MPDP opens the episode with her usual lame introduction, except this time it's not full of Texas clichés, which is a relief. She's wearing jeans and a denim jacket, with flowered shirt underneath. MPDP announces that they are in Plano, a suburb of Dallas. Hey! I've been there! There were a lot of really big houses that all looked the same, and most of them were made of brick. And the highways were very new and unsullied by the salt, snow, and mud that we get where I live. Hey, I was only there one night. I don't remember much. The only other thing I know about Plano is that I saw a documentary on MTV with Serena Altschul about a terrible heroin problem amongst teen residents. So there's that.
MPDP voice-overs that the designers today will be Doug and Hildi, and that Ty will be the carpenter. They are all at a petting zoo or feeding farm or some such thing. Doug is trying to convince some goats to move, which isn't working. Is that a metaphor for working with stubborn homeowners? Hildi bottle-feeds a goat. Hildi and Doug then tie Ty to a pony with a rope. I don't know what that was all about. ["Well, I...no. Not gonna go there." -- Deborah]
Now it's time to meet the two teams. Both teams consist of a husband and wife. Just to make things confusing, both wives are named Angie. The two Angies are "amateur decorators" who recently started their own interior decorating business. We see them putting some sort of rickrack around the bottom of a lampshade. Their husbands, Jeff and John, will assist them.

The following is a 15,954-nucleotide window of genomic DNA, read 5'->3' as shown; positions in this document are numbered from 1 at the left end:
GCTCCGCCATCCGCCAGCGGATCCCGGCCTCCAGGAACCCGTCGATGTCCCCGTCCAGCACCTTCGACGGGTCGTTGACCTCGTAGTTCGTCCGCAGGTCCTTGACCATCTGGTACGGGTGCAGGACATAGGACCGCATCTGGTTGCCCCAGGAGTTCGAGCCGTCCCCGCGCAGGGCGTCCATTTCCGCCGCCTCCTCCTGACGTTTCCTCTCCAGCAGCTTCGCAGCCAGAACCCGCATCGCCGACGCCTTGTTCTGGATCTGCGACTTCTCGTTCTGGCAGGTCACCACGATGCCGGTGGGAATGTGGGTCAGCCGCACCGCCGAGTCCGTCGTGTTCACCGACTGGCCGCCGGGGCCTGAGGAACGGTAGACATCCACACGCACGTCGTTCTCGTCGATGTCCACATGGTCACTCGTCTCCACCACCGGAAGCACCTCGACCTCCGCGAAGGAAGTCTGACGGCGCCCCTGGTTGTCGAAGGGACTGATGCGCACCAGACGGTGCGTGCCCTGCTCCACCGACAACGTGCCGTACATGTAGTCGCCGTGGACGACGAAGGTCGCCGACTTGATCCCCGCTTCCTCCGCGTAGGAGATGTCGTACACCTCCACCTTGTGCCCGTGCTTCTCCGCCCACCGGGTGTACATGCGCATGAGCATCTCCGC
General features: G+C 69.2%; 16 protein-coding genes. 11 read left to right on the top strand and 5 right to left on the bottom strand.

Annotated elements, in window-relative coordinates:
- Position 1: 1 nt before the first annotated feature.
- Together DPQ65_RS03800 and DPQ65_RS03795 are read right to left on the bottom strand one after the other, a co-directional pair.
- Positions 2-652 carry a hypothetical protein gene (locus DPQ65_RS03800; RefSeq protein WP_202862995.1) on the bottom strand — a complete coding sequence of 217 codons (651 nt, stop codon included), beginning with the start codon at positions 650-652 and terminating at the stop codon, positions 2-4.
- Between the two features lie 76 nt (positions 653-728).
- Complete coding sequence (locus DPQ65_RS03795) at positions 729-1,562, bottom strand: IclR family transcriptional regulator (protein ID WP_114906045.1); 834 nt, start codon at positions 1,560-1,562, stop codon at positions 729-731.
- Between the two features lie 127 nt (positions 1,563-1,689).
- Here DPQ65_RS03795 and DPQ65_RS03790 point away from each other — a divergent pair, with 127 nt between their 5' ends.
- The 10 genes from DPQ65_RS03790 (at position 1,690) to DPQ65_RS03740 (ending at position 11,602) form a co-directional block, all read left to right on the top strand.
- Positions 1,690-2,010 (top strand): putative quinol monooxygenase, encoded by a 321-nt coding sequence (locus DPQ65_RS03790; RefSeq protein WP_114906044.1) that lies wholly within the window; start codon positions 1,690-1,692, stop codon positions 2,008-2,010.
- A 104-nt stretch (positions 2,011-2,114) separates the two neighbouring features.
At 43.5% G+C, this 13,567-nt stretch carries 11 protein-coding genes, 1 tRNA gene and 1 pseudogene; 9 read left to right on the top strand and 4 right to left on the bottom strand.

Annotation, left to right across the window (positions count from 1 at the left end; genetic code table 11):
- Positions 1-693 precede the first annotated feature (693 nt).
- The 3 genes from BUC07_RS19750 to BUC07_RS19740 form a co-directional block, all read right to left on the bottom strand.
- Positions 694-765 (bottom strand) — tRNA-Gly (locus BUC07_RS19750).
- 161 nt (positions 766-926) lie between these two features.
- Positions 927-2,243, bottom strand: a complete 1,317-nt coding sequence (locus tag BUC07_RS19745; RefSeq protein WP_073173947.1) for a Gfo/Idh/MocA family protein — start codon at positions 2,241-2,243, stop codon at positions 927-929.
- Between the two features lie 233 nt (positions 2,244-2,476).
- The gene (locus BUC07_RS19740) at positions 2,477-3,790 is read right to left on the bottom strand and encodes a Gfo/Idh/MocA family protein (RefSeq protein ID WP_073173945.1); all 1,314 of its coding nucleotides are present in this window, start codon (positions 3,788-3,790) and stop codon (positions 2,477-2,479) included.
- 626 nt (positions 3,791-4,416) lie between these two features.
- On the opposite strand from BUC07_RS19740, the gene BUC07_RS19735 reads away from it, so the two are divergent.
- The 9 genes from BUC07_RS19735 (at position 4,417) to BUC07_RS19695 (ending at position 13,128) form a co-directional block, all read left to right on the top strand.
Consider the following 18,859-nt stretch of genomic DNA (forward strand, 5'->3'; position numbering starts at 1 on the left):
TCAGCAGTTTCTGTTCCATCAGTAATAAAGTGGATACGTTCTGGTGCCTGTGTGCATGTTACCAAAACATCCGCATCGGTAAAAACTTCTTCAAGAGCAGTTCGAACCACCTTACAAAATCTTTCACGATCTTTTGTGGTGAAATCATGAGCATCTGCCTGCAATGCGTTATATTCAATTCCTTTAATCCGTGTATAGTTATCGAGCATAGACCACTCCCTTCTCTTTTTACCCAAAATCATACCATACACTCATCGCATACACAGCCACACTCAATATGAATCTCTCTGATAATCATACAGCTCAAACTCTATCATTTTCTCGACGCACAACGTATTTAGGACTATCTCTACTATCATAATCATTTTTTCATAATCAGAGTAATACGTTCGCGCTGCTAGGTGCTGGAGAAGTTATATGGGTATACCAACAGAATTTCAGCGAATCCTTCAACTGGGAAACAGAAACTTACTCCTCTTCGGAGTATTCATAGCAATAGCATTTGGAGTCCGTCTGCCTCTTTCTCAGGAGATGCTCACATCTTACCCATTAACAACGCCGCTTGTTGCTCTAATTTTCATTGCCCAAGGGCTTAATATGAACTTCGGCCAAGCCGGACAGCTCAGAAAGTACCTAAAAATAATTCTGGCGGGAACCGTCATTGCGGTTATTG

The first Angie -- who I'm going to call Blue Angie, because that's the color shirt she wears throughout -- is married to John. Blue Angie says that she and Red Angie decided that they should get paid for all of the decorating work that they were doing, since they were making pillows, lampshades, table runners, and curtains. I get the feeling that the two Angies sit around with their friends and just squeal over how cute things are, and aren't they just darling, and don't you just love it? Anyway, Blue Angie and John have a game room that also serves as a play area for their four sons. It's very bland -- white walls, beige rug, white furniture. Blue Angie says that their game room hasn't been decorated because it wasn't a priority. She's hoping that they get more storage, because while she loves her kids, she doesn't want to look at their toys. John says that since they have four boys, certain colors "would definitely not work, like pinks, purples, things like that -- oranges." Oh, heaven forbid their boys have to play in a pink room! They might turn out...funny. Because you know, pink walls are what turn boys gay. Even in Texas. I kind of hate Blue Angie and John already. Blue Angie wants the design to be something they can keep for a while; she doesn't want to have to change it in six months because the boys are tired of what is on the walls. They're kids. They don't care about the wall color. John wants the kids to be able to get to the toys they want, and also have a place to put them when they are done. John particularly doesn't want to "step on a Hot Wheel at two in the morning." It bugs me that these two are pretending the room is all about their kids, when clearly Blue Angie just wants it to look pretty and John wants it to be neat, and they really don't care what their kids want. Which is fine -- they own the house; the kids don't. But don't pretend it's all for the children.